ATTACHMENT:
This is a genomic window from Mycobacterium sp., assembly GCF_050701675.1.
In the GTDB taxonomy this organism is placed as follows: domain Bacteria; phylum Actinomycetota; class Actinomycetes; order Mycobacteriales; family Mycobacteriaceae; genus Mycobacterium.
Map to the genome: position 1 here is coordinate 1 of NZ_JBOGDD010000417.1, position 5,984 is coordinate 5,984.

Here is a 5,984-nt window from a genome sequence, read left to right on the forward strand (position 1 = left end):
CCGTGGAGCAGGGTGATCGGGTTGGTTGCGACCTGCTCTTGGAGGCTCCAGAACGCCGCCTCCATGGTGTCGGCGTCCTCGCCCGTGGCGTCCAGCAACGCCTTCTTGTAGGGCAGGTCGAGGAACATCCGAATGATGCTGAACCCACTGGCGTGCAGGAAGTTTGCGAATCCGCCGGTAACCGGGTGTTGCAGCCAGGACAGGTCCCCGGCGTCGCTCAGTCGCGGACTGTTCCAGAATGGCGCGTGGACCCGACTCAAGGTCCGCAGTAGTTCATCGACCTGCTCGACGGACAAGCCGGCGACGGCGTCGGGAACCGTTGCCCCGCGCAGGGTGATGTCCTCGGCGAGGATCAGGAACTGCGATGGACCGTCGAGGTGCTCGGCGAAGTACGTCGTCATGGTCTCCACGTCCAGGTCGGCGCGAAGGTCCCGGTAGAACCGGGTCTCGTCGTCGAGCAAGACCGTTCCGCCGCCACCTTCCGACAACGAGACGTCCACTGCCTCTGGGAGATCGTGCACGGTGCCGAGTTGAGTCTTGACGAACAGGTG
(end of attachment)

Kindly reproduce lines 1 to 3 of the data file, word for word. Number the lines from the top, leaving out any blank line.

This is a genomic window from Mycobacterium sp., assembly GCF_050701675.1.
In the GTDB taxonomy this organism is placed as follows: domain Bacteria; phylum Actinomycetota; class Actinomycetes; order Mycobacteriales; family Mycobacteriaceae; genus Mycobacterium.
Map to the genome: position 1 here is coordinate 1 of NZ_JBOGDD010000417.1, position 5,984 is coordinate 5,984.